The ripeness of the fruit is important in this recipe as you want it half-ripe: sweet enough to please and yet not so ripe as to turn mushy and end up the dominant note after frying.

A stir-fried papaya would also add an element of surprise to an Asian meal, and could replace the usual stir-fried greens.

It would create a pleasant stir round the table when people find out that it is papaya that you have presented, but in a fashion quite unlike anything else they would have encountered before.

I could eat it on its own with a bowl of (brown) rice, adding lots more red chilli for yet more heat and nutrition to my meal.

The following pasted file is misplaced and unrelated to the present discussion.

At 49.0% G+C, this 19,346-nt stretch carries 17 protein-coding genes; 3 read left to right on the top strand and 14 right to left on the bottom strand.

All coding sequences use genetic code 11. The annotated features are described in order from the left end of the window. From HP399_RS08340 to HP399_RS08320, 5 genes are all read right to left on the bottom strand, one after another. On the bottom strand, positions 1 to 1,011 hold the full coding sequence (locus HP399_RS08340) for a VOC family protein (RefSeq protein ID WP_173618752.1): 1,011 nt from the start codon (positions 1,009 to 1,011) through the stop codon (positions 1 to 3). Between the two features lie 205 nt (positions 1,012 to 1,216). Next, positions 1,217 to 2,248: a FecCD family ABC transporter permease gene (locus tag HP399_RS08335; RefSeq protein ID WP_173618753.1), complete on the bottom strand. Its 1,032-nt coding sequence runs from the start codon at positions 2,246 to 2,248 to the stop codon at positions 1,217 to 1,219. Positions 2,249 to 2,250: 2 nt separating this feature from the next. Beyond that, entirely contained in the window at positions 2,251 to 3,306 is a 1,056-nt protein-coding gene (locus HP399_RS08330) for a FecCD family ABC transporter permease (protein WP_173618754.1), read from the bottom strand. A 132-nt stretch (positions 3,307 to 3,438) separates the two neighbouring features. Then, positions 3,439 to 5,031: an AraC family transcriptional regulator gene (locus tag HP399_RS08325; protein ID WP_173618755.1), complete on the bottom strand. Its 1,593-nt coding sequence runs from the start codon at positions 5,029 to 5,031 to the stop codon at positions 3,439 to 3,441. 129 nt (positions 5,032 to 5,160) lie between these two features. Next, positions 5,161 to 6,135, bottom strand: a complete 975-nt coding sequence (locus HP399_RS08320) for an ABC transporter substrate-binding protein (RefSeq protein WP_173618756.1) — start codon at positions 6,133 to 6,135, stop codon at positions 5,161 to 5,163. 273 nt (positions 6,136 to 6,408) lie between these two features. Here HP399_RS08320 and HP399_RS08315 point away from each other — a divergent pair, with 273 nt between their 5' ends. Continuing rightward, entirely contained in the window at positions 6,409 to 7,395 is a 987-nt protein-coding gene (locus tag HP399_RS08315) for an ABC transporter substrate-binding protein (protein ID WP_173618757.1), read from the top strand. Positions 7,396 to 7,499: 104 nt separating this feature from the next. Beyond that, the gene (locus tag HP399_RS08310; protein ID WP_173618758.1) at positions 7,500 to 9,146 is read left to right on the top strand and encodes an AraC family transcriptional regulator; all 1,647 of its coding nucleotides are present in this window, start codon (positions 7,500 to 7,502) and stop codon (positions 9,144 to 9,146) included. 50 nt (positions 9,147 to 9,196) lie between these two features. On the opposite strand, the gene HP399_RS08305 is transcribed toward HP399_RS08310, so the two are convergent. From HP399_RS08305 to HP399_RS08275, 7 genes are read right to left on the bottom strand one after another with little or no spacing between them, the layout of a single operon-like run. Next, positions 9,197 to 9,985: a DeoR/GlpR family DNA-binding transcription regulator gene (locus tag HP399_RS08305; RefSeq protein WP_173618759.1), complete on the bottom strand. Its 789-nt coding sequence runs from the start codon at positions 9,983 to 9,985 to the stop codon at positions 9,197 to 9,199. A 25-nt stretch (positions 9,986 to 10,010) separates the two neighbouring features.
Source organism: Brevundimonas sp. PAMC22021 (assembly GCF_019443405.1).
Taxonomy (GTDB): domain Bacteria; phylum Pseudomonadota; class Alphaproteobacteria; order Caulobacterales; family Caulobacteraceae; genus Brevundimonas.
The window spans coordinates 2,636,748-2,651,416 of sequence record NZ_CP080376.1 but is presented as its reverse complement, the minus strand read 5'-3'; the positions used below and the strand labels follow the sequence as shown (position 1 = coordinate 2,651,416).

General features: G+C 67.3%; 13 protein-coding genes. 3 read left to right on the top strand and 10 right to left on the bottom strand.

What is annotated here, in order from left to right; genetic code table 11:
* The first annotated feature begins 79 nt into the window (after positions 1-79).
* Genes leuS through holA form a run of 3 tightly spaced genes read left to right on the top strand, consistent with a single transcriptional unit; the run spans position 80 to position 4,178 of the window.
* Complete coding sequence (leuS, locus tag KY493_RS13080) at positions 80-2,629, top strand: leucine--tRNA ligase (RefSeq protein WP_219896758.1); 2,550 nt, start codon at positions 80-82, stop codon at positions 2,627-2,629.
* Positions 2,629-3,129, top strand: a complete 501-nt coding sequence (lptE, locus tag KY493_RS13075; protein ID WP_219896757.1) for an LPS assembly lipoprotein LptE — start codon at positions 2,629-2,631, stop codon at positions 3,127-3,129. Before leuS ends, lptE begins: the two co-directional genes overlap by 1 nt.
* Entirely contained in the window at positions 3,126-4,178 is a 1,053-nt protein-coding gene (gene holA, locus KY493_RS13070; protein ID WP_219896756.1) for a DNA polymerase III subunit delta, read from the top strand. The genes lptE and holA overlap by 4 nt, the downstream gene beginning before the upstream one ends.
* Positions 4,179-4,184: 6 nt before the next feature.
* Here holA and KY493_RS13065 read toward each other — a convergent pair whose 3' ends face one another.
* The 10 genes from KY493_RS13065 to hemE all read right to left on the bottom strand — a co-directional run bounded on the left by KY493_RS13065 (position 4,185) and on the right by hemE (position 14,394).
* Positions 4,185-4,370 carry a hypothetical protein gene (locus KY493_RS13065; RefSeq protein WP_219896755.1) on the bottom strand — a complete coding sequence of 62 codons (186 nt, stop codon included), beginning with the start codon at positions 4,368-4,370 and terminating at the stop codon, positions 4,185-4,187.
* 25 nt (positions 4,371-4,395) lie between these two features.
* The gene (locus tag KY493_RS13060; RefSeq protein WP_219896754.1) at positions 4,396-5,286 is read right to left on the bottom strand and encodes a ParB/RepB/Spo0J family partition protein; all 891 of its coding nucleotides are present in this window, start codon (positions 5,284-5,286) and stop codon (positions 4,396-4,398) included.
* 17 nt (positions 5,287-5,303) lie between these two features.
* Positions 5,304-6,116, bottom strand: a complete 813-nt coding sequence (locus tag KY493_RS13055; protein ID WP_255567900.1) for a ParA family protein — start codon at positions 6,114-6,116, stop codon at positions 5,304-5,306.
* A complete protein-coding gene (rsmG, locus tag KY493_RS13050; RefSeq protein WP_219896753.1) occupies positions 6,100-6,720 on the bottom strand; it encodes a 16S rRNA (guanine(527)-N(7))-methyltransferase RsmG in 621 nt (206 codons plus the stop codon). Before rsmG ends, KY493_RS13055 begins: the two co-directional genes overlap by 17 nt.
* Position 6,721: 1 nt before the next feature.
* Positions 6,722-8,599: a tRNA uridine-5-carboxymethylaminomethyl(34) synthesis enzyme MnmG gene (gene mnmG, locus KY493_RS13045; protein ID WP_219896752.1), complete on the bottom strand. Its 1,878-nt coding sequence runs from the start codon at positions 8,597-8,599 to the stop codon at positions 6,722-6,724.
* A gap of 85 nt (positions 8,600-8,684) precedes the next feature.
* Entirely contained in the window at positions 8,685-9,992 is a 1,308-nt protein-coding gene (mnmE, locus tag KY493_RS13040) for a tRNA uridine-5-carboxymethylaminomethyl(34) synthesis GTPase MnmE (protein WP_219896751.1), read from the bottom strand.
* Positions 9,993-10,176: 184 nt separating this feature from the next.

•Sylvia Tan is a freelance writer and cookbook author. Her previous Eat To Live recipes can be found in two cookbooks, Eat To Live and Taste.


Make it healthier

Papaya is a low-calorie, low-sugar fruit (39kcal per 100g).

A rich source of antioxidant nutrients, it contains both carotenes and flavonoids.

It has one of the highest concentrations of vitamin C - a cup or 140g of papaya cubes can provide 140 per cent of your daily needs.

  • NUTRITIONAL INFORMATION

    (Analysis based on 10 prawns and six servings. Per serve - 160g)

    Energy: 94 kcal

    Protein: 3.6g

    Total fat: 2.5g

    Saturated fat: 0.4g

    Dietary fibre: 1.9g

    Carbohydrate: 9.4g

     Cholesterol: 16.1 mg

    Sodium: 60.7mg

Papaya also contains B vitamins, folate, potassium, magnesium and fibre, which all promote cardiovascular health.

Ripe and green papayas have similar nutritive values. However, green ones have higher potassium and papain levels. Papain, an enzyme that digests protein, can aid the digestive system.